role model for the client and show a different way

of dealing with them.


provide simple, clear explanations and instructions. during period of increased anxiety, client
may
have difficulty focusing on/comprehending
communications.
support the client’s defenses initially. the client uses defenses in an attempt to deal
with
an unconscious conflict, and giving up these
defenses prematurely may cause increased
anxiety.
verbally acknowledge the reality of the pain of the the symptoms that the client is
experiencing
client’s present coping mechanism (panic) without relieve some of the intolerable anxiety felt
by the
focusing on the symptoms that are being expressed. client. if client is unable to release this
tension, the
anxiety will only increase, possibly causing client
to lose control.
provide feedback about behavior, stressors, and sets groundwork for dealing with anxiety when
coping responses. validate what you observe with client is calmer. includes client in plan of care,
the client. providing sense of control/self-worth.
emphasize relationship between physical and client needs to be aware of mind-body
emotional health, and reinforce that this is an area relationship and the physiological changes
that
to be explored when client feels better. cause discomfort.
observe for increasing anxiety. assume a calm early detection and intervention facilitate
manner, decrease environmental stimulation, and modifying client’s behavior by changing the
provide temporary isolation as indicated. environment and the client’s interaction with it,
to
minimize the spread of anxiety.
assist client/family to recognize and modify recognition of causes/relationships provides
situations that cause anxiety when precipitating opportunity to intervene before anxiety escalates
factor can be identified. (note: simple phobias are or loss of control occurs.
usually specific and object-centered; this is not so
with all phobic disorders.)
determine/discuss use of alcohol and other drugs. may be used to reduce anxiety/avoid panic
attacks and can lead to abuse. (refer to ch. 5,
substance-related disorders.)
note diagnosis of mitral valve prolapse. this cardiac abnormality affects between qr and
qw of panic disorder clients. heart palpitations
resulting from the failure of the valve to close
properly can increase anxiety and trigger panic
attacks.
determine use of caffeine-containing beverages. these clients may be more sensitive to the
anxiety-
producing effects of caffeine, which may
precipitate panic/anxiety attacks.
suggest supportive physical measures, such as provides physical relaxation and helps client
warm baths/whirlpool, massage. manage anxiety/maintain control.
encourage interest in outside activity through the increases participation in life while decreasing the
following actions: amount of time and energy available for
maladaptive coping mechanisms.
share an activity with the client; this is emotionally supportive and reinforces
socially acceptable behavior.
provide for physical exercise/activity of some uses energy in constructive ways. endorphins
(the
type within client toleration; body’s naturally produced “narcotics”) induce
feelings of wellness/euphoria and are thought to
be released during exercise. note: use exercise
therapy with caution, as half of clients have
increased anxiety with exercise.
structure the client’s day with a list of planned provides opportunity to experience success,
which
activities realistic to client’s capabilities. include enhances self-esteem and increases self-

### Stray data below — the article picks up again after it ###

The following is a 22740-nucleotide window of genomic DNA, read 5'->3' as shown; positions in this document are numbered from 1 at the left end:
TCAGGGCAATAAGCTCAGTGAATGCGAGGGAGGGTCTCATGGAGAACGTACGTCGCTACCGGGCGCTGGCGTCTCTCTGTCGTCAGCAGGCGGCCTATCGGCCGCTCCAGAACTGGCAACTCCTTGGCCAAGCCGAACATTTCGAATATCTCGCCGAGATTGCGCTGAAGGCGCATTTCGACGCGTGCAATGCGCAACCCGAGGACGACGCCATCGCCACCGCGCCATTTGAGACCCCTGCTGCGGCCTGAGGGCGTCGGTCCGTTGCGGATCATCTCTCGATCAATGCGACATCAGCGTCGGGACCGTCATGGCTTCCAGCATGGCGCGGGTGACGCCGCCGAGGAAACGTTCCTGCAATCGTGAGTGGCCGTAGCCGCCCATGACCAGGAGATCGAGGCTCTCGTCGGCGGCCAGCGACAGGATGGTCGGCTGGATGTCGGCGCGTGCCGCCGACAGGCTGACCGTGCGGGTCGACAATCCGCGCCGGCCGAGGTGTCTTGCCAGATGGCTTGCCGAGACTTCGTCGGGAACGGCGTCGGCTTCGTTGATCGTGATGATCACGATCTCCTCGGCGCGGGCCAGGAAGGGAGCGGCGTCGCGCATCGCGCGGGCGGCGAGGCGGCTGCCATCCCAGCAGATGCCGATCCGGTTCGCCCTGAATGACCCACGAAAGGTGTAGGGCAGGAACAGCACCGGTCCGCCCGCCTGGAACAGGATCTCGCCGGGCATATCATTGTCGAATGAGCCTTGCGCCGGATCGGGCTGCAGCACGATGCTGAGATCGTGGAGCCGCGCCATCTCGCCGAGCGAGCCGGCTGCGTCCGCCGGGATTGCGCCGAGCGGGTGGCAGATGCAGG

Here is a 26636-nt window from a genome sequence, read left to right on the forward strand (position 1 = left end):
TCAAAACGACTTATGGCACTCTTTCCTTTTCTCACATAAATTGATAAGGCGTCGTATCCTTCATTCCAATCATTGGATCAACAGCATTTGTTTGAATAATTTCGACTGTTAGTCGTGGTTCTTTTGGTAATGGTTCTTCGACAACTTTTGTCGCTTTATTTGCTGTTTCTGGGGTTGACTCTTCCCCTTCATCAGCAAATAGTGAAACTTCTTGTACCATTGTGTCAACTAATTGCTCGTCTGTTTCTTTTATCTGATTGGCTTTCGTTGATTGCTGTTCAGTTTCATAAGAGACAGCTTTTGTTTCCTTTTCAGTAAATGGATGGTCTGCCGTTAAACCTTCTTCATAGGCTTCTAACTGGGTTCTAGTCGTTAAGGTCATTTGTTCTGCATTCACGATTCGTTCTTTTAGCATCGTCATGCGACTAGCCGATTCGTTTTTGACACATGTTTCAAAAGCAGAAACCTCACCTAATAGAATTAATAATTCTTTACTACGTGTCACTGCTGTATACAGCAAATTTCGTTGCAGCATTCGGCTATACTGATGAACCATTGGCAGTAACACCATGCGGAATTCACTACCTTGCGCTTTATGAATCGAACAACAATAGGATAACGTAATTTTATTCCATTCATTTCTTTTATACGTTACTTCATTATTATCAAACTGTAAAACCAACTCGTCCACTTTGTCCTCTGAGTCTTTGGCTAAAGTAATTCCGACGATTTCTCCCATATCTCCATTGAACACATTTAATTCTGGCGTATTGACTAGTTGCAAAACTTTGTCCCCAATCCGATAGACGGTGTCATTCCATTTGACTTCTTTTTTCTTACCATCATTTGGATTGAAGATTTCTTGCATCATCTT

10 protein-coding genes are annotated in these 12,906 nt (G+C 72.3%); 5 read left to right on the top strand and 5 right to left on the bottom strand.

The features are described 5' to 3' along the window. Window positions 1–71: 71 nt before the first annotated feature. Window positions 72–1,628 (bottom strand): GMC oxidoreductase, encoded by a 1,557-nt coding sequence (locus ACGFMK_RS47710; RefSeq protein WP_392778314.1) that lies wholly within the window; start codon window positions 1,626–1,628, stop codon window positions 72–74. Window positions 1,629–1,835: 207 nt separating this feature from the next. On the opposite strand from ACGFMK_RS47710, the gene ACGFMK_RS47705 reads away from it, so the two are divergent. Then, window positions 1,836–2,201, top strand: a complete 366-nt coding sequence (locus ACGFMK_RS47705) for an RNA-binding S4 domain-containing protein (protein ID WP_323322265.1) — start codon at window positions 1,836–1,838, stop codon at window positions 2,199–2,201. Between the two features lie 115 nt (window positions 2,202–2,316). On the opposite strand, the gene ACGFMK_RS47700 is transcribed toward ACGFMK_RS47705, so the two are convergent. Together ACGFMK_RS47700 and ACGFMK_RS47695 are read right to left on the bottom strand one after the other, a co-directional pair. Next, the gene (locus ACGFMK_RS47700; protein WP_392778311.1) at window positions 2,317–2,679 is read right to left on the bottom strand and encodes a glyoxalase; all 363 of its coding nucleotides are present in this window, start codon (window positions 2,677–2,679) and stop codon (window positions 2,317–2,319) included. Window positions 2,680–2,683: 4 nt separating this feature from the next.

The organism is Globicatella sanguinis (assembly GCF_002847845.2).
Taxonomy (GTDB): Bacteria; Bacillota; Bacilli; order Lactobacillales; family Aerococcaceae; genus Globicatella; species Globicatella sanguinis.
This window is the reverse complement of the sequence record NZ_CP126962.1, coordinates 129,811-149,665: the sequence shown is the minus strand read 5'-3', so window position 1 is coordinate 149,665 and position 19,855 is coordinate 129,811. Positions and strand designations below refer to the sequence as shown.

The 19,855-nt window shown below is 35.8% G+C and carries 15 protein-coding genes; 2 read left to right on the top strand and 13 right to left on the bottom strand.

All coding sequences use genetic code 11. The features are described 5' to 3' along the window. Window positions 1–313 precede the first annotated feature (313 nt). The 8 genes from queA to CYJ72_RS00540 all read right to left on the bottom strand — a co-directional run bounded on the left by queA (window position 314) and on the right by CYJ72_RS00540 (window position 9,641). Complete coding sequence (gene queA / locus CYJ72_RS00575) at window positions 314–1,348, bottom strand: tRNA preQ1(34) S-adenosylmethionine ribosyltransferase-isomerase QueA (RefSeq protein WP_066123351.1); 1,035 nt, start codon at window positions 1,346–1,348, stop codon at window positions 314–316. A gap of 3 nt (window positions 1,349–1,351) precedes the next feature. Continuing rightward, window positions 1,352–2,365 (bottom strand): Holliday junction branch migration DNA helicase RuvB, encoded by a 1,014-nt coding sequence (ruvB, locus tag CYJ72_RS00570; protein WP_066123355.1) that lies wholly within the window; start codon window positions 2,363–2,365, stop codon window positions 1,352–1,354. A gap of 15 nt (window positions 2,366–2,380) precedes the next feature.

confidence.
others in providing client care and support.
identify signs/symptoms of escalating anxiety andhelps client become proactive in interrupting
appropriate responses (e.g., relaxation, stopping progression of anxiety to panic. enhances sense
of
negative self-talk). control.
assess suicidal ideation. these individuals have an increased rate of
suicide/suicide attempts. this is of particular
concern when therapeutic treatment of major
depression lifts client’s mood to the point at
which she or he can act on suicidal thoughts.
discuss side effects of medications, noting reactions side effects of antianxiety medications
may cause
that may occur (e.g., drowsiness, ataxia, confusion, concern heightening anxiety and may
require
headache, slurred speech, lethargy, giddiness, evaluation/treatment.
dizziness, vertigo, and impaired visual
accommodation).
involve in cognitive behavioral techniques such as cognitive restructuring corrects
misconceptions
rational-emotive therapy and self-instruction. and develops self-confidence.

collaborative
administer medication as indicated:
antianxiety agents, e.g., alprozolam (xanax), provides relief from the immobilizing effects of
lorazepam (ativan), clonazepam (klonopin); anxiety and promotes participation in adls and
therapy program. drug effects may be noted
shortly after beginning therapy but problems with

dependence/withdrawal symptoms may occur.


antidepressants, e.g., imipramine (tofranil), may be used in conjunction with other drugs as
desipramine (norpramin); or selective antidepressants may require several weeks
before
serotonin reuptake inhibitors (ssris), e.g., positive effects are noted, and still may not alter
fluoxetine (prozac), sertraline (zoloft); client’s fear of panic attacks. ssris have fewer/
milder side effects and may be better tolerated
by
client. note: upwards of 50% of client’s with
panic
disorder also have an episode of major
depression.
monoamine-oxidase inhibitors (maois), e.g., these drugs have also been found to be effective
in
phenelzine sulfate (nardil); treating panic attacks. side effects may be
temporary, and caution needs to be exercised
about food that should not be consumed while
receiving these drugs.
propranolol (inderal); several antihypertensive agents such as this beta

blocker have potent effects on the somatic


manifestations of anxiety (e.g., palpitations,
tremors, etc.), although they have less dramatic
effects on the psychological component of
anxiety.
anticonvulsants, e.g., valproate (depakene), these drugs have a sedative effect on the cns and

carbamazepine (tegretol). are used to stabilize mood in some clients,


especially when other drugs are ineffective.
refer client/family to counseling, psychotherapy, may need additional assistance/long-term
support
or groups, as indicated. to make lifestyle changes necessary to achieve
maximum recovery.